Tuesday, December 16, 2014

Indy Wrestling is where its at...most of the time.

Sorry for the delay, sometimes I have to be in the mood to write.  After I got my internet back, I have been slowly been getting back in the groove of things.  I did manage to update a couple things on my wants and completed sets, but otherwise with my money being really tight, I haven't been adding cards to my collection.  So today I will have another blog I wrote while I didn't have the internet turned on.  It is fairly long, so I hope it will hold you over for a bit.  Once I hook my scanner back up and get my groove back, I should post more frequently.  I have spent time working on the Trading Card Database, so at least I am paying attention to my cards.

I have always been a big fan of professional wrestling.  I remember seeing Ric Flair on TBS being interviewed with the NWA Title.  WOOOOO!  We never had cable when I was little, and then we moved out in the country, and still never had more than basic 4 channels.  The highlight for me was Sunday nights I would get to watch WWF Superstars on my local NBC affilliate, KOMU.  I remember seeing Money Inc., The Steiner Brothers, and many more.  They once showed where the two tag teams traded the tag team titles at house shows during the week.  I never got to see PPV's, so one hour a week with what was just squash matches was fine with me.

I could write much more on this, and might one day, but for now I will skip ahead about 8 or so years.  My dad knew I was a big wrestling fan, and he would tell me stories of him seeing wrestling when he was younger.  The likes of Harley Race and so on.  My dad took me to a wrestling show a few times, the first couple times I'll talk about today, and show off the program from one of the shows.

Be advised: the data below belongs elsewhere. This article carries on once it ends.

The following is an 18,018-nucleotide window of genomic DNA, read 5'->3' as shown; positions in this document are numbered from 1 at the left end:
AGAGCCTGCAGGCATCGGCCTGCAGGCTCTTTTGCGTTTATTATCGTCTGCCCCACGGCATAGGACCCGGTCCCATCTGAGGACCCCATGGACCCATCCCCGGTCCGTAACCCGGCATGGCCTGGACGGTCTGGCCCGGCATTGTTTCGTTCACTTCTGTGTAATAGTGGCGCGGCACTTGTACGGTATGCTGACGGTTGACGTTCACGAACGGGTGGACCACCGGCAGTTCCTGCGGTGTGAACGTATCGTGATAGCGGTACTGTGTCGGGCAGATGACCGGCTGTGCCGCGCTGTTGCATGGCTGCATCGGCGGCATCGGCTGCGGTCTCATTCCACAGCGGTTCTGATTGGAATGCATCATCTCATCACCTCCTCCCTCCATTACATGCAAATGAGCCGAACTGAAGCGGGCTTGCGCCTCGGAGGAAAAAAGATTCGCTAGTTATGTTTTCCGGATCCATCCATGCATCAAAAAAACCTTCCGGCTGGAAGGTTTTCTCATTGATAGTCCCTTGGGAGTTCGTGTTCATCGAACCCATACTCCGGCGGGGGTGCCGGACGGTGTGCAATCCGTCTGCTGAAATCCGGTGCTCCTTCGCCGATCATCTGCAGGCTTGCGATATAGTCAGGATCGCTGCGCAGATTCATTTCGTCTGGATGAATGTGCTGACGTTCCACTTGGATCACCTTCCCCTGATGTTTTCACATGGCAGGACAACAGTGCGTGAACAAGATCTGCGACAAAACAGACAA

Don't get your hopes up expecting to see superstars in these photos.  The first two shows I went to were of a small time federation from St. Louis making their way around different places, and they made their way to Boonville a total of 3 times.  I missed the last time, and while none of these guys never amounted to much beyond this federation not much bigger than a backyard federation, I still had a blast.

We begin with the cover of the program, which if you look closely you notice two things- one, its signed, and two, the federation isn't really named.

I found out years later that this federation went through many name changes (which even happened between the couple months between these shows), so I assume they just put wrestling with no real desire to change the programs each time they changed names.  Big Texas was (and possibly still is, I don't know) a bar in St. Louis.  Lindbergh is a pretty popular and well traveled road, so I assume they did decent business.  The guys on the front are the tag team Bodily Harm along with their manager Pappa D.  My assumption was always they were a knockoff of the Nasty Boys, but I could never tell.  They played a basic heel tag team, which is fine since you shouldn't expect too much backstory on indy wrestlers.  I'll talk about them more in a little bit.